The COVID-19 related exclusions from coverage previously discussed are informed through a customary diligence process conducted by the insurer on the target as a whole. Insurers have always identified heightened focus areas of due diligence based on the target’s business, and most recently those heightened areas consistently include the impact of COVID-19. Specific diligence questions related to COVID-19 are being added to underwriting protocols, including, but not limited to, requests for recent financials and projections, the collection of accounts receivable since COVID-19, functionality of the target company’s facilities, the target’s efforts to protect employees and the direct impact on those employees, disruptions to customer or supplier relationships, business continuity plans, and insurance claims or coverage changes. Since the beginning of COVID-19, insurers continue to include general diligence questions regarding the effects of COVID-19 on the target, but targets should also expect focused questions that dig into areas where the target may be vulnerable. The heightened diligence by insurers will also be focused on defined terms in the definitive agreement such as “Material Adverse Effect” and whether the target will be able to properly make certain bring-down representations at the closing in two-step transactions. Targets should expect certain diligence requests related to the impact of COVID-19 on the target’s business in between signing and closing to ensure that pre-signing diligence remains current.
III. Anticipating the Impact of COVID-19 on Future R&W Insurance Offerings
As expected, since the beginning of the COVID-19 pandemic, insurers saw a substantial decrease in the number of deals submitted. As we began the month of June, insurers reported a slight increase in the total number of deal submissions, but submissions remain small in terms of overall transaction value when compared to pre-COVID-19 expectations.
Prior to COVID-19, there was a substantial trend towards “walkaway” deals without any form of seller indemnity obligations. Some commentators have speculated if seller-friendly clauses such as these will become less prevalent in the post-COVID-19 market, which many expect to be buyer-favorable, at least initially. However, as Scott Wolf of Willis Towers Watson’s Mergers & Acquisition Group notes, one driver behind this trend toward “walkaway” deals is the increased availability and awareness of excess R&W insurance covering buyers for losses from a breach of a fundamental and/or tax representation or warranty.1
COVID-19 is unlikely to alter the risk of a breach of fundamental representations, which means that the costs of this excess R&W insurance are not expected to be materially impacted by the pandemic. As such, we anticipate that certain sellers, particularly financial sellers, will continue to resist agreeing to indemnify the buyer for losses in excess of the R&W policy’s coverage limit, and instead suggest the buyer purchase excess R&W insurance. However, other factors such as loss experience may impact the rates of the R&W insurance market, which could cause buyers to push back on obtaining excess R&W insurance. While it is too early to determine the impact on the overall market, one major R&W insurer recently announced a 20% rate increase due to loss experience. Overall, we anticipate that the trend towards “walkaway” deals will continue apace despite the presence of COVID-19.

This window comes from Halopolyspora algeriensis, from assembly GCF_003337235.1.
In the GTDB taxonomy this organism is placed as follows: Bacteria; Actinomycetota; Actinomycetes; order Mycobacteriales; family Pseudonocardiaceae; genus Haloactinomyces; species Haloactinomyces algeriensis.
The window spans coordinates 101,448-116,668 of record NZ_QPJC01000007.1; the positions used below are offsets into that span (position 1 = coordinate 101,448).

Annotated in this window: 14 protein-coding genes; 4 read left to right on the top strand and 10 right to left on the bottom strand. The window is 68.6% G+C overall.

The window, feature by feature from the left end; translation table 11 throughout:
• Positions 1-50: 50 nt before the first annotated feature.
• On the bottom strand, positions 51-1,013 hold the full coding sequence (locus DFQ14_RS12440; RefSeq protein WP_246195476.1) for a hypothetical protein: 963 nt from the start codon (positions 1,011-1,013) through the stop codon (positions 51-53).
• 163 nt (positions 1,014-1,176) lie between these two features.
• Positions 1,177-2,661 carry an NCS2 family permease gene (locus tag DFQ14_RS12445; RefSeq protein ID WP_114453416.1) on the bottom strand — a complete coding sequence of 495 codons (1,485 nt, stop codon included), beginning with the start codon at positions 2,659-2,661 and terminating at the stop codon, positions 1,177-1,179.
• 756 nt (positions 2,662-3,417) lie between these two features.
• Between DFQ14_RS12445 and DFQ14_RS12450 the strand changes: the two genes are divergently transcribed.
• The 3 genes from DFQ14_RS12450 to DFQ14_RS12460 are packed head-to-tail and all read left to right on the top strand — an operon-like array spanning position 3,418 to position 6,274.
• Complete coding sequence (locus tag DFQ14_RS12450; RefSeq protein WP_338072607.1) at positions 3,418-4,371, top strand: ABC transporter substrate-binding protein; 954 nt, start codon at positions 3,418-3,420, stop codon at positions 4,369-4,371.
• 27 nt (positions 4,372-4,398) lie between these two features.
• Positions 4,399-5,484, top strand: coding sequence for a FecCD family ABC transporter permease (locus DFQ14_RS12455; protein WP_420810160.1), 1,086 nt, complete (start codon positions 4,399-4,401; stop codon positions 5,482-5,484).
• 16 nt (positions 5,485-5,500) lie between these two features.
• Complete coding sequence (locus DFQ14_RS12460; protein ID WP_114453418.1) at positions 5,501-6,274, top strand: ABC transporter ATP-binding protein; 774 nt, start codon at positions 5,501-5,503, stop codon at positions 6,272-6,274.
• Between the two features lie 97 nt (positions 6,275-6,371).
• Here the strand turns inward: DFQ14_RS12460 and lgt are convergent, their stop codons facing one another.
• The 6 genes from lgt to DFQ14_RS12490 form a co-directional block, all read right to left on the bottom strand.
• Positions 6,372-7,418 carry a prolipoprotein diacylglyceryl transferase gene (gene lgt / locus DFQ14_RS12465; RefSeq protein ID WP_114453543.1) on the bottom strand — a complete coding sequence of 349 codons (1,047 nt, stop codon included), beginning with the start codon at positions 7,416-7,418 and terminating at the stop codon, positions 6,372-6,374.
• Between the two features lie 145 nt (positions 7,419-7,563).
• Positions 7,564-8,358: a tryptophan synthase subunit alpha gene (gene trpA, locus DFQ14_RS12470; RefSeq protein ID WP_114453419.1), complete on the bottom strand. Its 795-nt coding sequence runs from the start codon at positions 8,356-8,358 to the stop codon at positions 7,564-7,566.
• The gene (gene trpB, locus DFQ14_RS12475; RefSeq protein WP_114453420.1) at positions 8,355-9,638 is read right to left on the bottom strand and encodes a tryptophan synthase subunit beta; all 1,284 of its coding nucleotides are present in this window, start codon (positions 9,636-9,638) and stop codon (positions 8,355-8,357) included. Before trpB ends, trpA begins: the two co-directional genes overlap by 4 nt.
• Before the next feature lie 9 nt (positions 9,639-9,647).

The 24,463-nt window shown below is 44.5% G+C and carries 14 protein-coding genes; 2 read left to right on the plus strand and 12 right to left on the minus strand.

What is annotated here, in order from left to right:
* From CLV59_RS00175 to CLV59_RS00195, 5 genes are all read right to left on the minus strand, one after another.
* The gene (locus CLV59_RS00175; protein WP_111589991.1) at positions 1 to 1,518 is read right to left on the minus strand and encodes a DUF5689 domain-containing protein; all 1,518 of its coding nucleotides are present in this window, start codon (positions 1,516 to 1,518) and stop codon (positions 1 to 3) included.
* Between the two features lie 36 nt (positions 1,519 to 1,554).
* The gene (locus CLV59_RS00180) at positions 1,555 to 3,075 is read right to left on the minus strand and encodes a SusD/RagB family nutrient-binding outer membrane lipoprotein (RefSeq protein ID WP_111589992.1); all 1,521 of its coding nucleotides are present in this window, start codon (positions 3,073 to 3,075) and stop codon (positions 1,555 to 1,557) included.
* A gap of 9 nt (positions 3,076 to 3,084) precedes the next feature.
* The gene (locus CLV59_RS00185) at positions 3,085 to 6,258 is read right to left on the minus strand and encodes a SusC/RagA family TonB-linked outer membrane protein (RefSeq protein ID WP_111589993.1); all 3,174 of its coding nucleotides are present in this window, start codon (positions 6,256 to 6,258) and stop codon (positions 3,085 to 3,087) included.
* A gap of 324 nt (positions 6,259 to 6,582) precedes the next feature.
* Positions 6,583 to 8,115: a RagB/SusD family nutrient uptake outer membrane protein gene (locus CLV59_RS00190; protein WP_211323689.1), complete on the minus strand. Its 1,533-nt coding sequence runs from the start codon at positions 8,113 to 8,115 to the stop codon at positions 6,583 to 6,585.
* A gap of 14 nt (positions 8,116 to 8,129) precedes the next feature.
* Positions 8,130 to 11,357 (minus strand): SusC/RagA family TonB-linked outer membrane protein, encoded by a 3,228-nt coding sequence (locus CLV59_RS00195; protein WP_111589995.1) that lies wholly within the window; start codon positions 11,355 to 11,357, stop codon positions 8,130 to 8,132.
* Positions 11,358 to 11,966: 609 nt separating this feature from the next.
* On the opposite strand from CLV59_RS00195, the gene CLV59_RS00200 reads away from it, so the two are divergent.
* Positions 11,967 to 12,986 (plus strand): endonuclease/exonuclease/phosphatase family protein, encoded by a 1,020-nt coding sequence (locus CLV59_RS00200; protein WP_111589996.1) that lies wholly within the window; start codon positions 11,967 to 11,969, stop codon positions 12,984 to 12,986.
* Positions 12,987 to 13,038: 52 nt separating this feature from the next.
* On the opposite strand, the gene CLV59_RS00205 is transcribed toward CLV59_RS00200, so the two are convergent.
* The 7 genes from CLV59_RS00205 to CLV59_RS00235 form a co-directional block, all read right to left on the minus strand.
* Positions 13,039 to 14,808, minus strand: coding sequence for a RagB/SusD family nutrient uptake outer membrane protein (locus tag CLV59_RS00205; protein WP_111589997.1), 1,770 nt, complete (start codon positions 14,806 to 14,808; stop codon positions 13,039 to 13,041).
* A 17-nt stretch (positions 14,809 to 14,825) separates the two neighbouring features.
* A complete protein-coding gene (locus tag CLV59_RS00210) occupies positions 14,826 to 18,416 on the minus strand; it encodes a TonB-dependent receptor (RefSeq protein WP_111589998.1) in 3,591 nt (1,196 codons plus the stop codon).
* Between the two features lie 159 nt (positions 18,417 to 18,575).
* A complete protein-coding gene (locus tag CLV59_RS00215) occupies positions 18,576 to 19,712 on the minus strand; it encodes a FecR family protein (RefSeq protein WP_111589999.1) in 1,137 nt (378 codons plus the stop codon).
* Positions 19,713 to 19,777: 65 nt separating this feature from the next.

Lastly, with an expected meaningful increase in restructuring activity and distressed M&A, we anticipate a significant increase in the demand for R&W insurance as a way for buyers to recover damages in situations where it is anticipated that the seller will not be creditworthy post-closing.
The use of COVID-19 related exclusions is the new norm for R&W insurance; however, underwriters are beginning to focus on the actual vulnerabilities of the target and tailor the exclusions more narrowly as a result, which more appropriately balances the risk between policyholders and insurers.
Clients and deal counsel need to ensure that COVID-19 related exclusions do not overlap coverage areas that are merely incidental to the risks posed by COVID-19 and would otherwise be covered under a typical R&W policy.
Targets should expect heightened due diligence related to the impact of COVID-19, as well as follow up diligence to ensure representations and warranties remain accurate between signing and closing.
1 In transactions involving buy-side R&W insurance, there is typically either limited seller indemnity (often capped at or around 0.5% of the purchase price) or no seller indemnity. Instead, sellers expect buyers to look to a buy-side R&W insurance policy as a substitute for a buyer’s traditional indemnification rights. However, most R&W insurance policies only provide coverage to the buyer for coverage limits ranging from 5% to 20% of the purchase price. Traditionally, without R&W insurance, a buyer would negotiate higher indemnification caps for losses arising from a breach of a fundamental or tax representation or warranty. When a buyer purchases excess R&W insurance for losses arising from a breach of a fundamental or tax representation or warranty, the buyer first looks to its primary R&W insurance policy up to the coverage limit. If the buyer incurs losses in excess of the primary R&W insurance policy’s coverage limit, and such losses arise from a breach of a fundamental or tax risk, the buyer would then look to the excess R&W insurance policy.